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Tobacco-Free Generation Campus Initiative

The American Cancer Society (ACS), under the direction of its Center for Tobacco Control, has announced the sixth round of applications for their Tobacco-Free Generation Campus Initiative (TFGCI) Grant Program. This program’s mission is to accelerate and expand the adoption and implementation of 100% smoke- and tobacco-free policies on college and university campuses in the US and abroad and to work towards a tobacco-free generation.

Please see, below, for more information about our grant program and application process. We look forward to receiving your application and supporting documents. 

Grant Information

Grants ranging from $8,000 – $20,000 will be awarded to approximately 15 institutions in 2020.

Funding is available to any/all accredited, public or private, non-profit college or university in the US. Therefore, in addition to traditional, 4-yr universities, 2-yr junior colleges and technical and vocational schools are also eligible to apply.

Along with grants, the American Cancer Society will also provide technical assistance and other resources to all TFGCI grantees such as webinars, in-person trainings, consultations with experts and peer-to-peer exchanges.

For questions regarding TFGCI or the application, contact Bidisha Sinha, MPH, at

To Apply

Interested parties must submit a simple email of intent to apply to by Friday, May 15, 2020.

The application and supporting documents for the TFGCI grant must be submitted, together, to no later than Monday, June 15, 2020 by 5 p.m. ET.

All details regarding the application are in the Grant Guidelines document found in the link below. Please note that you must follow all instructions in our Grant Guidelines and Grant Application documents in order to be considered.

The application and all supporting documents can be found here


Grant applications are due by Monday, June 15, 2020 at 5p.m. ET.  Applications submitted after this deadline will not be reviewed.  Notice of awards will be announced in August 2020.


As of January 2, 2020 at least 2,487 campuses are 100% smoke-free. Of those, 2,062 are also 100% tobacco-free, and 2,094 also prohibit e-cigarette use. However, much remains to be done. A recent study in the journal Tobacco Control found that only 16.7% of accredited, degree-granting institutions in the U.S. had 100% smoke-free or 100% tobacco-free policies in 2017 and slightly more than 25% of full- and part-time college students, faculty and staff were covered by a 100% smoke-free or 100% tobacco-free campus policy. 1

Also, while approximately 90% of smokers start by age 18, fully 99 % start by age 26, underscoring the importance of supporting those in the young adult age group with more effective prevention and cessation efforts while eliminating exposure to secondhand smoke and all tobacco use in their learning environments. 2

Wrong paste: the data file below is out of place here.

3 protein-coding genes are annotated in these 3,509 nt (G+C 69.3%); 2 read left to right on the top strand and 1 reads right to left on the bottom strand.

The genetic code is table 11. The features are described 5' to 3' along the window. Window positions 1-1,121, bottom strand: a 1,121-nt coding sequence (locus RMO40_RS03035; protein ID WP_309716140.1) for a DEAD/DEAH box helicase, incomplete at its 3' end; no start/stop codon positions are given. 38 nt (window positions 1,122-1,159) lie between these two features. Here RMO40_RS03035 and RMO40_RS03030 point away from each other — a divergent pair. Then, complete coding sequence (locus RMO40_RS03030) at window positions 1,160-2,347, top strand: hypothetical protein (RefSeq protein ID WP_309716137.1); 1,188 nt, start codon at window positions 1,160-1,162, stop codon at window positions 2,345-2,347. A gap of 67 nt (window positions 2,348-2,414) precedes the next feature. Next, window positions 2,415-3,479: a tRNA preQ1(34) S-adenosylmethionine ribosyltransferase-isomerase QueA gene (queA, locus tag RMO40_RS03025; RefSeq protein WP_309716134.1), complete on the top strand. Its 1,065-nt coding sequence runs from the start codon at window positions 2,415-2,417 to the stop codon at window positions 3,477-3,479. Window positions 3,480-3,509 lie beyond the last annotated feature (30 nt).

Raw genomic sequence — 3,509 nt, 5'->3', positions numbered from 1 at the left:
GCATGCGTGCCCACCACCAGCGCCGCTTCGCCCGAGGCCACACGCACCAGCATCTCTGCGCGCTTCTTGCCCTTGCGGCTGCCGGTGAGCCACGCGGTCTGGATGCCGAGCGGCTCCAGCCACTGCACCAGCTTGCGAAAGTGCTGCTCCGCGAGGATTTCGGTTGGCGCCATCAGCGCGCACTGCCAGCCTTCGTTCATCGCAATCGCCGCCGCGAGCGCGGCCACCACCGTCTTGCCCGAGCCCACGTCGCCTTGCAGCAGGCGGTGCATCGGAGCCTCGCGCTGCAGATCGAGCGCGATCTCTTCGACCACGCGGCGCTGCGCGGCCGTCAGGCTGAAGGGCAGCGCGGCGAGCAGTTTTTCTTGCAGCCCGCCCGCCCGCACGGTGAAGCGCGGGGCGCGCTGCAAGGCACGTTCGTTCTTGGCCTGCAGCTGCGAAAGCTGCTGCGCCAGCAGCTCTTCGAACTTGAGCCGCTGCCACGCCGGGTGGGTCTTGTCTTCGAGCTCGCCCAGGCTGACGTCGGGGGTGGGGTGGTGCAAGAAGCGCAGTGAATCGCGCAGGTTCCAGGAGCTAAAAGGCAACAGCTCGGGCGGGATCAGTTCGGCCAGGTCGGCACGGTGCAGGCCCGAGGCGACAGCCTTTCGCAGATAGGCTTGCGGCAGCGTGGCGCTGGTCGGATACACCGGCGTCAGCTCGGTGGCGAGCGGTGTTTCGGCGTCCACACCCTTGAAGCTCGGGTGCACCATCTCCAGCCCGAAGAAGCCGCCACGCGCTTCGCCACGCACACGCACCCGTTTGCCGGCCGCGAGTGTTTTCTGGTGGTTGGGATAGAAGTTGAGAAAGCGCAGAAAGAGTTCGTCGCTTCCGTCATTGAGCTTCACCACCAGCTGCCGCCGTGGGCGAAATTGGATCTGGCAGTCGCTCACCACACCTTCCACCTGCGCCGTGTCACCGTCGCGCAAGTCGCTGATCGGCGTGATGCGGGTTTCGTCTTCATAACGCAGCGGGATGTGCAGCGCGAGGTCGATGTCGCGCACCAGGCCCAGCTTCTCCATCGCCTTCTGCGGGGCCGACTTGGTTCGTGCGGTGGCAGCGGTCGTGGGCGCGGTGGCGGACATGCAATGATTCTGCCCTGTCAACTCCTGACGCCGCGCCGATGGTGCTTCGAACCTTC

To address this issue, the American Cancer Society, under the direction of its Center for Tobacco Control, launched – the Tobacco-Free Generation Campus Initiative (TFGCI) – which provides grants to accelerate and expand the adoption and implementation of 100% smoke- and tobacco-free policies on college and university campuses across the nation.

Since its inception in 2016, with generous support from the CVS Health Foundation, ACS has provided grants of up to $20,000 to 106, post-secondary institutions across the U.S, to adopt 100% smoke and tobacco-free campus policies. Our current grantee institutions range from small, private colleges, to large, research universities; and who, together, have the opportunity to positively affect the lives of over 1.7 million students and all of the faculty, staff and visitors on those campuses.

A list of all 106 TFGCI grantee institutions can be found here.

ACS Center for Tobacco Control

Tobacco prevention and cessation efforts have saved tens of millions of lives in the U.S. and globally. Yet cigarette smoking continues to kill 480,000 people each year in the U.S and millions more abroad, confirming tobacco’s uniquely destructive role as the #1 preventable cause of death and disability worldwide. To more effectively address this challenge, the American Cancer Society (ACS) launched its Center for Tobacco Control (the Center) in 2015 to enhance the American Cancer Society’s historic commitment to accelerating the reduction of tobacco use and the elimination of tobacco-caused cancers and death.

The Center’s overarching priority is to combat tobacco-related health disparities in communities suffering from higher tobacco use rates and disproportionate incidence of tobacco-related morbidity and mortality. While smoking prevalence among adults and youth has fallen to historic lows, the tobacco epidemic today is driven in large part by disproportionately higher smoking rates in certain at-risk populations, including individuals in lower education and/or socioeconomic groups, from certain racial/ethnic groups, living with mental illness and/or substance use (behavioral health) conditions; and active duty and retired military.

1 Blake KD, Klein AL, Walpert L, et al. Smoke-free and tobacco-free colleges and universities in the United States. Tobacco Control Published Online First: 02 July 2019. doi: 10.1136/tobaccocontrol-2018-054829

2 Preventing Tobacco Use Among Youths, Surgeon General fact sheet: